This version of the model has the exposed engine head of the mass release, but it lacks the 5mm weapon port, and the FE's single dual-barrel blaster mounts on the underside of vehicle mode, rather than anywhere useful. The central part of the engine head looks as though it could be removable, but isn't as far as I can tell.

With no other weapon ports and some cleverly positioned transformation seams (or precisely aligned paint applications, more to the point), the FE version of the Bumblebee is a slightly larger, beefier and cleaner muscle car in a more pleasant colour... but, on the downside, it has the same incongruous grey blocks visible on the front edges of its doors.


Robot Mode:
The more I look at the FE version of Bumblebee, the more I warm to it. Its proportions are pretty wacky - super-wide shoulders atop a positively waspish waist (seriously, even Barbie would blush), overly long arms hanging down to the knees of comparatively short legs, and ginormous clown feet - but it captures the essence of Bumblebee's CGI and takes to to fun, cartoonish proportions. The doors hanging off his back stick out a little too far and have halves of the roof folded down into them, but he doesn't have anything sticking up behind his head, blocking off his light piping, and he has no massive, ugly backpack, keeping his silhouette nice and slim.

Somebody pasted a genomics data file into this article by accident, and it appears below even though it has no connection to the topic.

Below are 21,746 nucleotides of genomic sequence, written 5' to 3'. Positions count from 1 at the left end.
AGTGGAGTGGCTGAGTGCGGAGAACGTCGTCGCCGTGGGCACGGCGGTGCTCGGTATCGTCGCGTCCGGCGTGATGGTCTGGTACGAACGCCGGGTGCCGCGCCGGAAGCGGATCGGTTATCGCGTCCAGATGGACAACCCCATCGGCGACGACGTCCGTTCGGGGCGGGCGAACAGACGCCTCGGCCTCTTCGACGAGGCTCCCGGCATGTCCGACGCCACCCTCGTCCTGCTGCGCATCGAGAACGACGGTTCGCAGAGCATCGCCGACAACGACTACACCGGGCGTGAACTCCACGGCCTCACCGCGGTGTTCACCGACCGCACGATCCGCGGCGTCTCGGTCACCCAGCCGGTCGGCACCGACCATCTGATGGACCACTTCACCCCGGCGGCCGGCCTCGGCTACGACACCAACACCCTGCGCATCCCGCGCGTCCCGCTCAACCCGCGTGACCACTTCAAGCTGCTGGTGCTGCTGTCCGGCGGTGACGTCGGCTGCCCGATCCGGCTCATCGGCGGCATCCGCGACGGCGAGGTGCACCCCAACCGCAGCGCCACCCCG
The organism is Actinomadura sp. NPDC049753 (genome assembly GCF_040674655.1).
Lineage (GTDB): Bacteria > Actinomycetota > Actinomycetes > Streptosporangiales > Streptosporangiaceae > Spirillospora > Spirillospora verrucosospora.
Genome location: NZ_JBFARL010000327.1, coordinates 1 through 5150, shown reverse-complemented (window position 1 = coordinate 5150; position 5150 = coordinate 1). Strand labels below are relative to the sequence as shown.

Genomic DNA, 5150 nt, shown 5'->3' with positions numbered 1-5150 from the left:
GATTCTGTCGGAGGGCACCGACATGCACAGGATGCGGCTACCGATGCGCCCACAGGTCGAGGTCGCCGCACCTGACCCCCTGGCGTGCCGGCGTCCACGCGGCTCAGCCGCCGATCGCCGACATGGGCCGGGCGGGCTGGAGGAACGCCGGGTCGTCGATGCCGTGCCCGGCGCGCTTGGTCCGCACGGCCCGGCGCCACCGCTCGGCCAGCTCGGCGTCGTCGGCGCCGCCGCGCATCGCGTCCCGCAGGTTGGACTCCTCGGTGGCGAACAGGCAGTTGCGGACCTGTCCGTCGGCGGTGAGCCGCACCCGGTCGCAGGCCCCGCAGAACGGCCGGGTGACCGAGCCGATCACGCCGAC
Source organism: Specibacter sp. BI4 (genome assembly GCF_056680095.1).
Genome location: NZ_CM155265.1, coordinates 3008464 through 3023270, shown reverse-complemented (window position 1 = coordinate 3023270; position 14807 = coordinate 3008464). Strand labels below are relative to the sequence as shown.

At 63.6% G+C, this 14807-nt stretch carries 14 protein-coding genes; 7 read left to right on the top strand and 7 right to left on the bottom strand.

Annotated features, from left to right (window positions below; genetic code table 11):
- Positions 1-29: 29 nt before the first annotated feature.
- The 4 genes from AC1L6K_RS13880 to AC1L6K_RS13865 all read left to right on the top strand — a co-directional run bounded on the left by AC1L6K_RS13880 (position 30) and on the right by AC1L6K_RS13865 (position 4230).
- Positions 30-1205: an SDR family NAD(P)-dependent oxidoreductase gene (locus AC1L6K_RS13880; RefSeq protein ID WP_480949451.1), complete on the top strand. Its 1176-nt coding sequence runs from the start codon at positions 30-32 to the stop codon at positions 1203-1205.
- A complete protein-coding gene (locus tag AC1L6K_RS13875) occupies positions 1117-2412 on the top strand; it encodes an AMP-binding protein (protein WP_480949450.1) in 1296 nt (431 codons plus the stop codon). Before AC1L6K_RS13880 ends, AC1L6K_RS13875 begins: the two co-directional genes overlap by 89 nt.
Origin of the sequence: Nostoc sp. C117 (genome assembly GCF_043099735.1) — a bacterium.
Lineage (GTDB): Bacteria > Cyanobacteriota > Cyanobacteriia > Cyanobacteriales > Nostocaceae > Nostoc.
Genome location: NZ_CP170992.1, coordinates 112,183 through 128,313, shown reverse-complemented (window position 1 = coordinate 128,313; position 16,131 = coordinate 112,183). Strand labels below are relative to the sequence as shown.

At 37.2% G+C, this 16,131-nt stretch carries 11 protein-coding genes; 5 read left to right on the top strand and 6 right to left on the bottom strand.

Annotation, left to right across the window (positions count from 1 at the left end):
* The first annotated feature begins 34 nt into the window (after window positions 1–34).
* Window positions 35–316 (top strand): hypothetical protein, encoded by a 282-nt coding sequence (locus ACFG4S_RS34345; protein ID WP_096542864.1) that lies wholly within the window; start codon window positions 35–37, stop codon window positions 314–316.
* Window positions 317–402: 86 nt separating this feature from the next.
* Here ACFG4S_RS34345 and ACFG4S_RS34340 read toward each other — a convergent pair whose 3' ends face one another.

The alterations to the paint job of the original First Edition aren't as obvious in robot mode because now only a small portion of the blue striping is really visible, except from above, and the door stripes are right behind his shoulder. Even though the shoulders on this are much truer to the CGI (and utilise a fairly clever transformation), they're still pretty large. Also, aside from a tiny patch of silver on his belly, everything between the chest and the shins is unpainted, which is pretty disappointing.